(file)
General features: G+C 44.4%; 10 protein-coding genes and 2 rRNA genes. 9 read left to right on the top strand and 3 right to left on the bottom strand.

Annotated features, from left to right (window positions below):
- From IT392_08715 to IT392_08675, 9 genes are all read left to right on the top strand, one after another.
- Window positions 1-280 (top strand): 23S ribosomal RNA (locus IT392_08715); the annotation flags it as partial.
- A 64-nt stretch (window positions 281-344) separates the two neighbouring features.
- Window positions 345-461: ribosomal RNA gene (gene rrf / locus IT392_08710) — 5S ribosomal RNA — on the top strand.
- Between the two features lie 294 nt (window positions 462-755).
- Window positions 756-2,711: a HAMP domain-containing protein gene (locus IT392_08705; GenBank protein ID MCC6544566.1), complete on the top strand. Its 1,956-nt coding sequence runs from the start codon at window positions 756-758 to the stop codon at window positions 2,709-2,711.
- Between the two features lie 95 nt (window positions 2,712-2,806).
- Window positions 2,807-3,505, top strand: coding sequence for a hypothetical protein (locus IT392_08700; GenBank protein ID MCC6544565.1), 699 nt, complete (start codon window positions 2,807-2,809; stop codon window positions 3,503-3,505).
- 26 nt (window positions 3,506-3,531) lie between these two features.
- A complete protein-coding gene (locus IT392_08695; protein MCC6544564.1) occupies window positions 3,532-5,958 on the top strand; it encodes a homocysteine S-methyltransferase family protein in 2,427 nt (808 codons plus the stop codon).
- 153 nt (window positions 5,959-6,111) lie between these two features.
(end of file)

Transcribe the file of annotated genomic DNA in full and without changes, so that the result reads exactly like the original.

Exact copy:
General features: G+C 44.4%; 10 protein-coding genes and 2 rRNA genes. 9 read left to right on the top strand and 3 right to left on the bottom strand.

Annotated features, from left to right (window positions below):
- From IT392_08715 to IT392_08675, 9 genes are all read left to right on the top strand, one after another.
- Window positions 1-280 (top strand): 23S ribosomal RNA (locus IT392_08715); the annotation flags it as partial.
- A 64-nt stretch (window positions 281-344) separates the two neighbouring features.
- Window positions 345-461: ribosomal RNA gene (gene rrf / locus IT392_08710) — 5S ribosomal RNA — on the top strand.
- Between the two features lie 294 nt (window positions 462-755).
- Window positions 756-2,711: a HAMP domain-containing protein gene (locus IT392_08705; GenBank protein ID MCC6544566.1), complete on the top strand. Its 1,956-nt coding sequence runs from the start codon at window positions 756-758 to the stop codon at window positions 2,709-2,711.
- Between the two features lie 95 nt (window positions 2,712-2,806).
- Window positions 2,807-3,505, top strand: coding sequence for a hypothetical protein (locus IT392_08700; GenBank protein ID MCC6544565.1), 699 nt, complete (start codon window positions 2,807-2,809; stop codon window positions 3,503-3,505).
- 26 nt (window positions 3,506-3,531) lie between these two features.
- A complete protein-coding gene (locus IT392_08695; protein MCC6544564.1) occupies window positions 3,532-5,958 on the top strand; it encodes a homocysteine S-methyltransferase family protein in 2,427 nt (808 codons plus the stop codon).
- 153 nt (window positions 5,959-6,111) lie between these two features.